Saturday, September 16th, 2017
Local legend refers to him as Cadillac Joe even though he was always spotted driving a Lincoln. For decades it was said that this former demolition man drove every Sunday to visit and complete the road side folly he had erected stone by stone single handedly over the course of decades. It looked like a drip sand castle Scarlet O Hara would have constructed as a child…if Salvador Dali had been her father. You can Google “abandoned stone house in Woodbury, Connecticut” and many posts pop up, often by fascinated people determined to understand the houses’s story by detective work or through taking their own photos or even videos. The best part about reading these posts is the enthusiastic chain of comments that always follows by equally obsessed people. One woman named Chrissy said that she had snuck onto the property and taken pictures, reveling in its beauty. An anonymous comment immediately followed, warning: “I am watching you, Chrissy.” Was it Cadillac Joe? Or some creepy individual, enjoying the game of speculation? The house seemed to have a magnetic pull both on people who had made pilgrimages from towns far away to see it, to people who passed it on a regular basis. In a world where curb side appeal is measured in tidy window boxes, plush lawns , its intrigue seemed to lay in its unapologetic state of constant construction and deconstruction. Staring at it is like the Esher drawing of the stairway that never goes anywhere yet your eye longs to follow its infinite path just the same. Now that my son was back in school, I passed by today after several months away and suddenly noticed a For Sale sign tacked on its exterior. For Sale signs and houses usually have a codependent relationship but here the pairing felt completely inappropriate and I wanted to rip it down. How could something from the real world have anything to do with something that was obviously so far beyond maps, monetary transactions, and logic? Had Cadillac Joe gone and died or had he finally given up?
Of all the comments online I could find only one person had ever met Cadillac Joe. She had wanted to take pictures of her daughter’s ballet troupe in front of the house for professional purposes. He had happened to be there and although had denied her the picture, gave her a tour. She described him as eccentric but kind. And then there was me.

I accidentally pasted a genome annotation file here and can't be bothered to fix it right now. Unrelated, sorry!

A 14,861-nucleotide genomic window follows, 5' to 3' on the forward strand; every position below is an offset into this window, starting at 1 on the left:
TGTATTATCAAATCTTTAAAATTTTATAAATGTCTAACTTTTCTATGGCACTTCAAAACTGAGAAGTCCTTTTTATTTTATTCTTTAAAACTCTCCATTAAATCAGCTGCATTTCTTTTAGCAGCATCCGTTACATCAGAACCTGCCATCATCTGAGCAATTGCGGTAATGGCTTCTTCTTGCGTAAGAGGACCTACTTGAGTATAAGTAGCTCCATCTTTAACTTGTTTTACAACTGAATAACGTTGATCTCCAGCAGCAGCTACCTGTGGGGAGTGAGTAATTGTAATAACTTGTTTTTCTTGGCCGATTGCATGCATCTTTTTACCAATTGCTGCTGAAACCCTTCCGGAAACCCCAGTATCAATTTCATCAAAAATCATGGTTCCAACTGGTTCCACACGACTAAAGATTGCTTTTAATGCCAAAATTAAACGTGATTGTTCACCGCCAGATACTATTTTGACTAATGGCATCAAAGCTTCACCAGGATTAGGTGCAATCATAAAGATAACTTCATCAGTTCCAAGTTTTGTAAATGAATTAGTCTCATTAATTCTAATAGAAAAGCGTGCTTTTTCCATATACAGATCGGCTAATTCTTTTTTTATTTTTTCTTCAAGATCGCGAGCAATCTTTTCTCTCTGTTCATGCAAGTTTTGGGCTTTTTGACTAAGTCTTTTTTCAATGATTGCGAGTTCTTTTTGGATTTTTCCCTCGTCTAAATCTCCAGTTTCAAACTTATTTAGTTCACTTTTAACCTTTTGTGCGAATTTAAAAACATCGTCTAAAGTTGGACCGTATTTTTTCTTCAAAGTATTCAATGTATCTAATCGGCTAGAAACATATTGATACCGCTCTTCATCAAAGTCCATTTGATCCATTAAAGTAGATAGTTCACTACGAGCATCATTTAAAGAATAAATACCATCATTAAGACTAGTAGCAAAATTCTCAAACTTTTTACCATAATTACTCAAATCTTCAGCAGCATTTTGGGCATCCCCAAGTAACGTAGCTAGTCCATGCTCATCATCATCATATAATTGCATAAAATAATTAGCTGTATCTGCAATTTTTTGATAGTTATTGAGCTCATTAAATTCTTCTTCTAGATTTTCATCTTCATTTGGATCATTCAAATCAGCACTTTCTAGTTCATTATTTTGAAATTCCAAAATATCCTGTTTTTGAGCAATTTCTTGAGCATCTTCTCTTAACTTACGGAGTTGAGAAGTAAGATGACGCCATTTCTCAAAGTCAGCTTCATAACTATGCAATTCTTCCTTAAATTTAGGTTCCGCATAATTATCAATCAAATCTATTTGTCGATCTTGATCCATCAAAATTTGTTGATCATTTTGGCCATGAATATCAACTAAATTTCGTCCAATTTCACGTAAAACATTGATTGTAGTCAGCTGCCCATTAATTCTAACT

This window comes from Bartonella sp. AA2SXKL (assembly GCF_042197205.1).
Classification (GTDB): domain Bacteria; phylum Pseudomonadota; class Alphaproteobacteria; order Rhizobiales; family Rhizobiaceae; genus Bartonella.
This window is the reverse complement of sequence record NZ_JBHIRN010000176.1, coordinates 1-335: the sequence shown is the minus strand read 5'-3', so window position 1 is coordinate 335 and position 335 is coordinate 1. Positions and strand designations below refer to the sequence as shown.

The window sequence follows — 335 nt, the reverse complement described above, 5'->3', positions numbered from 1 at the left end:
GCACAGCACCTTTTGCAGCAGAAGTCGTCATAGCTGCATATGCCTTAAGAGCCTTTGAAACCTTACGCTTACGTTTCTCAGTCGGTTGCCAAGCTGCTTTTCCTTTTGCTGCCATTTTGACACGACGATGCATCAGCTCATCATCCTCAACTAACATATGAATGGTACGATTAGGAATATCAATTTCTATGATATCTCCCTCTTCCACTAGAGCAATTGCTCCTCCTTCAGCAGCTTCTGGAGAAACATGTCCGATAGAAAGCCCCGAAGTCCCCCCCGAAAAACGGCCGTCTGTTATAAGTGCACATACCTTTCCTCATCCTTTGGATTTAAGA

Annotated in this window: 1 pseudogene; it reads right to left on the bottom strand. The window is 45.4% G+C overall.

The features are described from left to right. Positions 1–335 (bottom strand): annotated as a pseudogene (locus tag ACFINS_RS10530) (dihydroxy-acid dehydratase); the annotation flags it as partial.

Five years ago my older son had been scouting for a backdrop to a key scene in his student film and knew he wanted to shoot there, having passed it countless of times on his way to childhood play dates. The house had always seemed deserted whenever we drove by and he’d only need a few minutes to capture his actor walkig by its exterior. On the day of the shoot a light snow was falling which made the bare winter afternoon feel even more cinematic. As we drove up to the house we saw a car pulled over in front: a wisp of smoke was curling out of one of the three stone chimneys that looked like something out of a Grimms fairytale.
As my son and crew expressed frustration I told them to wait in the car and I walked inside. A man in his late 70s was hunched over a small fire in a giant stone fireplace, feeding it sticks in a repetitive, rather than contemplative manner. Stacks and stacks of newspapers crowded around him in the rubble. The top of my head felt wet and I looked up and could see the darkening sky creamy with snow, as at home here as the fire. I said hello and asked permission to quickly shoot outside his property.
When he saw they were just teenagers he nodded and offered the interior as well. As the boys scrambled out of the car I remained by his side and listened to whatever he wanted to tell me. He had built this place for his late girlfriend who died of cancer and he intended on finishing it. “I’m finishing up that stone terrace over there and inside will be a garden.” I looked over to where he gestured and all I could see were more stacks of newspapers, stones and weeds. In the next room giant shadows lay like sleeping house cats. “Are those cars? ” I asked, almost more to myself in amazement than as a question to him. He had once collected cars and watches.
He then inquired if I knew a place where he could sell his watches and I was foolish enough to suggest an online web site. He nodded blankly and I felt a strong sense of powerlessness surge through me.
I don’t know if the house will ever sell and if it does whether it become monument or a McMansion. All I know is up until today every time I drove by it, I still looked to see if the terraced garden had been finished.